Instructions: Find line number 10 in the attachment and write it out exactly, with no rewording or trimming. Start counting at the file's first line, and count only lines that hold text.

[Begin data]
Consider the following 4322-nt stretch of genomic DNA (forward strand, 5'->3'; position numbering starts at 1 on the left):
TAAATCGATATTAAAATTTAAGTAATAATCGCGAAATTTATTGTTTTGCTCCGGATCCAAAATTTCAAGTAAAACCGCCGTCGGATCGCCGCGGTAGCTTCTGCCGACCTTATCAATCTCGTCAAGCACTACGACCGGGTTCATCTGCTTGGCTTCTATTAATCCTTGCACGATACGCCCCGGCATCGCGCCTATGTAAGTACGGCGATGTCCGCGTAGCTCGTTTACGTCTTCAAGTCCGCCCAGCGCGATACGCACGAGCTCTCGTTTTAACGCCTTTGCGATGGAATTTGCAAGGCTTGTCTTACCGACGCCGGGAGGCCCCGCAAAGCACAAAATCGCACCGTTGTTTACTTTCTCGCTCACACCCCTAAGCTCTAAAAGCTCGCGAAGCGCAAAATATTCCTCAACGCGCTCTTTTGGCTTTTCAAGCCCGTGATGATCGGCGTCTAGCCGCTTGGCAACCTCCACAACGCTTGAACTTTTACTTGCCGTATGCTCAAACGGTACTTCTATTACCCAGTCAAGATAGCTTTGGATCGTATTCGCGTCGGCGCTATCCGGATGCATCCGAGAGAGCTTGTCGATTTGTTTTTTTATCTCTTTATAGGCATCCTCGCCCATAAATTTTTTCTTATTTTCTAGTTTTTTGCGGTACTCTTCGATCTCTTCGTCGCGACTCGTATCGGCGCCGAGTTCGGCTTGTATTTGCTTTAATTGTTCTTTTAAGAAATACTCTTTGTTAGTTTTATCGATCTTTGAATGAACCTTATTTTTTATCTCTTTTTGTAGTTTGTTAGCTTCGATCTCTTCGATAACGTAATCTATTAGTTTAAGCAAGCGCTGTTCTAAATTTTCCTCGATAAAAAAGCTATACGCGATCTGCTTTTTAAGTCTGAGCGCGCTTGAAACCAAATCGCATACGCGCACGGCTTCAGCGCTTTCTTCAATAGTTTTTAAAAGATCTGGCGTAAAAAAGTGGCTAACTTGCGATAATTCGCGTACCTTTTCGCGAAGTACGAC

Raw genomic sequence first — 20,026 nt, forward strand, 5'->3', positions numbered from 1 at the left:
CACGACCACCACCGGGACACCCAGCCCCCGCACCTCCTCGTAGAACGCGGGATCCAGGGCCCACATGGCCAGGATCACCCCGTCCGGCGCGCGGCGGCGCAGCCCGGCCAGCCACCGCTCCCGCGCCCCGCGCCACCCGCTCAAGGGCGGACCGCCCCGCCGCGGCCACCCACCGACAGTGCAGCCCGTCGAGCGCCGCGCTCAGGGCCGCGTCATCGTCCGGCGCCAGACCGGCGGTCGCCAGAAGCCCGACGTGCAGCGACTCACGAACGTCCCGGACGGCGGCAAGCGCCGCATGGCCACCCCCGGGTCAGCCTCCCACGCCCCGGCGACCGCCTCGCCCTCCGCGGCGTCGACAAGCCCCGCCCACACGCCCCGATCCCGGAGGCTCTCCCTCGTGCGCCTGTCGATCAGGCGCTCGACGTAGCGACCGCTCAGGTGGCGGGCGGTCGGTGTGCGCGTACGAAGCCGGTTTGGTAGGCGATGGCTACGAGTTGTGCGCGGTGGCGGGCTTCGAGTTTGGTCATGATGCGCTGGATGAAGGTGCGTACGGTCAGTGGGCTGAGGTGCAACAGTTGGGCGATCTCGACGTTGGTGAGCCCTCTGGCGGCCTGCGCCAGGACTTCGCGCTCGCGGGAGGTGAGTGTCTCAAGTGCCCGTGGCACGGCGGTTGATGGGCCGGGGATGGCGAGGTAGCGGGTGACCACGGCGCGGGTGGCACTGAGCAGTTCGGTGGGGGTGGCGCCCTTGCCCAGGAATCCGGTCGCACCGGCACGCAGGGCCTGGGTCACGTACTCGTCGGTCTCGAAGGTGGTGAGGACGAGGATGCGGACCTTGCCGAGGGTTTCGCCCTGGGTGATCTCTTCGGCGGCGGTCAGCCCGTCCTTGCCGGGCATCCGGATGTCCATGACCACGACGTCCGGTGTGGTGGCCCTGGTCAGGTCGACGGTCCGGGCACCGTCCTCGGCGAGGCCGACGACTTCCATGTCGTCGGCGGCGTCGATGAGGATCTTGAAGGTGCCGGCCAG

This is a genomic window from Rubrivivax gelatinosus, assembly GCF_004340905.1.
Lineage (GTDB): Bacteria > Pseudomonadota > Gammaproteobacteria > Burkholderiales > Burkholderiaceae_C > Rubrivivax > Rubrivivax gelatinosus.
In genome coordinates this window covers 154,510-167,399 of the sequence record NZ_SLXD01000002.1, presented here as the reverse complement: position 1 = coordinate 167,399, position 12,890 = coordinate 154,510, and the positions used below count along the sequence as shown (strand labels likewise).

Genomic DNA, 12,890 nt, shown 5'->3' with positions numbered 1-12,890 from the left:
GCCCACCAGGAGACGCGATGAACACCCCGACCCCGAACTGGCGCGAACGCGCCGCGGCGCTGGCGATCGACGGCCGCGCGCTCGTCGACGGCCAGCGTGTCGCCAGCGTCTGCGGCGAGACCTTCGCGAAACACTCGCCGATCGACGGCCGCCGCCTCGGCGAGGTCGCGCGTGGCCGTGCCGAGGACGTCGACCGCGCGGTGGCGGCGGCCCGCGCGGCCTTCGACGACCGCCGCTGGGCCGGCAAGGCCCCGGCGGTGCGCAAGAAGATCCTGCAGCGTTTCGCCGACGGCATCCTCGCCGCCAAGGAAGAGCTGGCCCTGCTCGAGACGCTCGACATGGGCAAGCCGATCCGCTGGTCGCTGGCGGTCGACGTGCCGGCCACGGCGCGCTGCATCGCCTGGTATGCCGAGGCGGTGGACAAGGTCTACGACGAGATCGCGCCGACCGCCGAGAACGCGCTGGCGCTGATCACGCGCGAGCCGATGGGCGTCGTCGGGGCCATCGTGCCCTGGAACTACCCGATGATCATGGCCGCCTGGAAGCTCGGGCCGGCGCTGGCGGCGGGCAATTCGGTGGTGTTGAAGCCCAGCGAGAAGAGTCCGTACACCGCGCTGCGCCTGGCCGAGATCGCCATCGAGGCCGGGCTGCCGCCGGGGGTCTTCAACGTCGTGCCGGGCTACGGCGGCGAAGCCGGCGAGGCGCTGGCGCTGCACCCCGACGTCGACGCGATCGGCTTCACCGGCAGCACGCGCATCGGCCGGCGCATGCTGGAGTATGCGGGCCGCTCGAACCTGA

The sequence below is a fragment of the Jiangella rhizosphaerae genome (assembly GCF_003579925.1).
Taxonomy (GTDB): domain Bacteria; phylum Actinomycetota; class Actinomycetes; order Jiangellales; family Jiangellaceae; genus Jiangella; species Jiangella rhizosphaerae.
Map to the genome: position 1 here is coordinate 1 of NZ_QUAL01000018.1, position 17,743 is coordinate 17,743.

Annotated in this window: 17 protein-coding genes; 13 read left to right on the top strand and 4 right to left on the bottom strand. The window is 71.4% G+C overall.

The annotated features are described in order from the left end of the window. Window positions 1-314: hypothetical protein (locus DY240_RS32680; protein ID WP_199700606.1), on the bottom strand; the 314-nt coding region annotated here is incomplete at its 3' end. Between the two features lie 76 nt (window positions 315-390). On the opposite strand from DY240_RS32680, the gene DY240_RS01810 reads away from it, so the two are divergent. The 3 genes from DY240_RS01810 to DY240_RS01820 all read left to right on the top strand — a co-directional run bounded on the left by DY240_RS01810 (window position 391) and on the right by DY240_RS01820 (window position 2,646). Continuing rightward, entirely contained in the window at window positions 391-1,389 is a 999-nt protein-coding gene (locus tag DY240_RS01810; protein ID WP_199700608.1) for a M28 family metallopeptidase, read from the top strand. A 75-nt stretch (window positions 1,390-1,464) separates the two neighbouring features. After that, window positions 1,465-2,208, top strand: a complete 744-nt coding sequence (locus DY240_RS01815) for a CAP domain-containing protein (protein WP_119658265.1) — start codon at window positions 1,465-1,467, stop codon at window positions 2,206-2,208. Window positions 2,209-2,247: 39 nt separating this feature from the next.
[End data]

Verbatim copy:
The sequence below is a fragment of the Jiangella rhizosphaerae genome (assembly GCF_003579925.1).